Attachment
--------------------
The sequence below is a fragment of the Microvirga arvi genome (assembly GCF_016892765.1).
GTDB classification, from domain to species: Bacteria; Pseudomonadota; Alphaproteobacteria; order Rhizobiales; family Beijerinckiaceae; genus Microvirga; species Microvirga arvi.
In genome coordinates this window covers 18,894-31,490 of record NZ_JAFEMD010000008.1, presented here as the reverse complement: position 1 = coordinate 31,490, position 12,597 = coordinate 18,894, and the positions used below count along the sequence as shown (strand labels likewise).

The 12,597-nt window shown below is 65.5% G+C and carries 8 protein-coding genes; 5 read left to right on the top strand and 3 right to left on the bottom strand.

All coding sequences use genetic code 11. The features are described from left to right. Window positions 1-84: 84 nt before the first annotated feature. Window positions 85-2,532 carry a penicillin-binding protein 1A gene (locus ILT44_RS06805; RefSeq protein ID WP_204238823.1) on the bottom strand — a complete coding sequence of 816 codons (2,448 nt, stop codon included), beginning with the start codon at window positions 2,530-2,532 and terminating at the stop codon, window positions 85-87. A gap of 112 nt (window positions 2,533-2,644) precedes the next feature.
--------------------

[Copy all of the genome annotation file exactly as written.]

The sequence below is a fragment of the Microvirga arvi genome (assembly GCF_016892765.1).
GTDB classification, from domain to species: Bacteria; Pseudomonadota; Alphaproteobacteria; order Rhizobiales; family Beijerinckiaceae; genus Microvirga; species Microvirga arvi.
In genome coordinates this window covers 18,894-31,490 of record NZ_JAFEMD010000008.1, presented here as the reverse complement: position 1 = coordinate 31,490, position 12,597 = coordinate 18,894, and the positions used below count along the sequence as shown (strand labels likewise).

The 12,597-nt window shown below is 65.5% G+C and carries 8 protein-coding genes; 5 read left to right on the top strand and 3 right to left on the bottom strand.

All coding sequences use genetic code 11. The features are described from left to right. Window positions 1-84: 84 nt before the first annotated feature. Window positions 85-2,532 carry a penicillin-binding protein 1A gene (locus ILT44_RS06805; RefSeq protein ID WP_204238823.1) on the bottom strand — a complete coding sequence of 816 codons (2,448 nt, stop codon included), beginning with the start codon at window positions 2,530-2,532 and terminating at the stop codon, window positions 85-87. A gap of 112 nt (window positions 2,533-2,644) precedes the next feature.